It is also possible to employ the distillation residues, containing isocyanate groups, obtained in the industrial preparation of isocyanates, optionally dissolved in one or more of the above-mentioned polyisocyanates. Furthermore, it is possible to use mixtures of any of the above-mentioned polyisocyanates. In general, however, the toluylene-diisocyanates and the diphenylmethane-diisocyanates are preferred polyisocyanates.
Further starting components for the preparation of the polyurethanes include compounds which have at least two hydrogen atoms which are reactive with isocyanates and which generally have molecular weights of from 400 to 10,000. While compounds containing amino groups, thiol groups or carboxyl groups may be used, it is generally preferred to use polyhydroxy compounds. Particularly preferred are compounds containing two to eight hydroxyl groups, especially those of molecular weight 800 to 10,000, preferably 1,000 to 6,000. Specific types of polyhydroxyl materials include polyesters, polyethers, polythioethers, polyacetals, polycarbonates and polyesteramides containing at least two, and in general 2 to 8, but preferably 2 to 4, hydroxyl groups, such as those which are generally known in the art for the preparation of homogeneous and cellular polyurethanes.
Examples of useful polyesters containing hydroxyl groups include reaction products of polyhydric, preferably dihydric and optionally also trihydric, alcohols with polybasic, preferably dibasic, carboxylic acids. Instead of the free polycarboxylic acids it is also possible to use the corresponding polycarboxylic acid anhydrides or corresponding polycarboxylic acid esters of lower alcohols or their mixtures for the preparation of the polyesters. The polycarboxylic acids can be of an aliphatic, cycloaliphatic, aromatic and/or heterocyclic nature and can be optionally substituted, for example by halogen atoms, and/or unsaturated. Examples of useful acids include succinic acid, adipic acid, suberic acid, azelaic acid, sebacic acid, phthalic acid, isophthalic acid, trimellitic acid, phthalic anhydride, tetrahydrophthalic anhydride, hexahydrophthalic anhydride, tetrachlorophthalic anhydride, endomethylenetetrahydrophthalic anhydride, glutaric anhydride, maleic acid, maleic anhydride, fumaric acid, dimeric and trimeric fatty acids, such as oleic acid, optionally mixed with monomeric fatty acids, terephthalic acid dimethyl ester, terephthalic acid bis-glycol ester, and the like. Examples of useful polyhydric alcohols include ethylene glycol, propylene 1,2-glycol and 1,3-glycol, butylene 1,4-glycol and 2,3-glycol, hexane-1,6-diol, octane-1,8-diol, neopentylglycol, cyclohexanedimethanol (1,4-bis-hydroxymethylcyclohexane), 2-methyl-propane-1,3-diol, glycerol, trimethylolpropane, hexane-1,2,6-triol, butane-1,2,4-triol, trimethylolethane, pentaerythritol, quinitol, mannitol, sorbitol, methyl glycoside, diethylene glycol, triethylene glycol, tetraethylene glycol, polyethylene glycols, dipropylene glycol, polypropylene glycols, dibutylene glycol, polybutylene glycols and the like. The polyesters may contain a proportion of terminal carboxyl groups. Polyesters of lactones, for example ε-caprolactone, or from hydroxycarboxylic acids, for example ω-hydroxy-caproic acid, can also be employed.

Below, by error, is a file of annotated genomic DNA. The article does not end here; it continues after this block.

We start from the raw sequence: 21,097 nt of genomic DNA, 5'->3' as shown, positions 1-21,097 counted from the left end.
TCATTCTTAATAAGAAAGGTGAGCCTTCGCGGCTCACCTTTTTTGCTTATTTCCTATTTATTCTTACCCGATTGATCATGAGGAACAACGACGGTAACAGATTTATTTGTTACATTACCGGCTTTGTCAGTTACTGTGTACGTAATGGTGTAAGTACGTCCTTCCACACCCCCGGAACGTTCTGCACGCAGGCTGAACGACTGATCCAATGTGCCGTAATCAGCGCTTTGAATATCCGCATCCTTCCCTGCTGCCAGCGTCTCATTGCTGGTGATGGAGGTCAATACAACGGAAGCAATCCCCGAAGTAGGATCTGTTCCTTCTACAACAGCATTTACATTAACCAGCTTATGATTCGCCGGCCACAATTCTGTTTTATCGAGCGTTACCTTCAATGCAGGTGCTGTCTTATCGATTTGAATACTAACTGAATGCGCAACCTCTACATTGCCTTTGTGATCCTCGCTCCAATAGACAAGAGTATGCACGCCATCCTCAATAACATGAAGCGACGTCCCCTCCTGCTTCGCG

Suitable polyethers useful in preparing the polyurethanes are those containing at least two, and in general two to eight, preferably two to three, hydroxyl groups and which are also of the type generally known in the art. These may be prepared, for example, by the self-polymerization of epoxides, such as ethylene oxide, propylene oxide, butylene oxide, tetrahydrofuran, styrene oxide or epichlorohydrin, for example in the presence of BF3, or by addition of these epoxides, optionally mixed or successively, onto starting components containing reactive hydrogen atoms. Suitable starting components include water; ammonia; alcohols such as ethylene glycol, propylene 1,3-glycol or 1,2-glycol, trimethylol-propane, 4,4'-dihydroxy-diphenylpropane, and the like; and amines such as aniline, ethanolamine or ethylenediamine. Sucrose polyethers, such as are described, for example, in German Auslegeschriften Nos. 1,176,358 and 1,064,938, can also be used. Those polyethers which contain predominant amounts (up to 90% by weight, relative to all the OH groups present in the polyether) of primary OH groups are preferred in many cases. Polyethers modified by vinyl polymers, such as are formed, for example, by polymerization of styrene and acrylonitrile in the presence of polyethers (U.S. Pat. Nos. 3,383,351, 3,304,273, 3,523,093 and 3,110,695 and German Pat. No. 1,152,536), are also suitable, as are polybutadienes containing OH groups.
Polythioethers which may be used include, in particular, the self-condensation products of thiodiglycol and/or the condensation products of thiodiglycol and other glycols, dicarboxylic acids, formaldehyde, aminocarboxylic acids or aminoalcohols. Depending on the co-components, the products are mixed polythioethers, polythioether-esters or polythioether-ester-amides.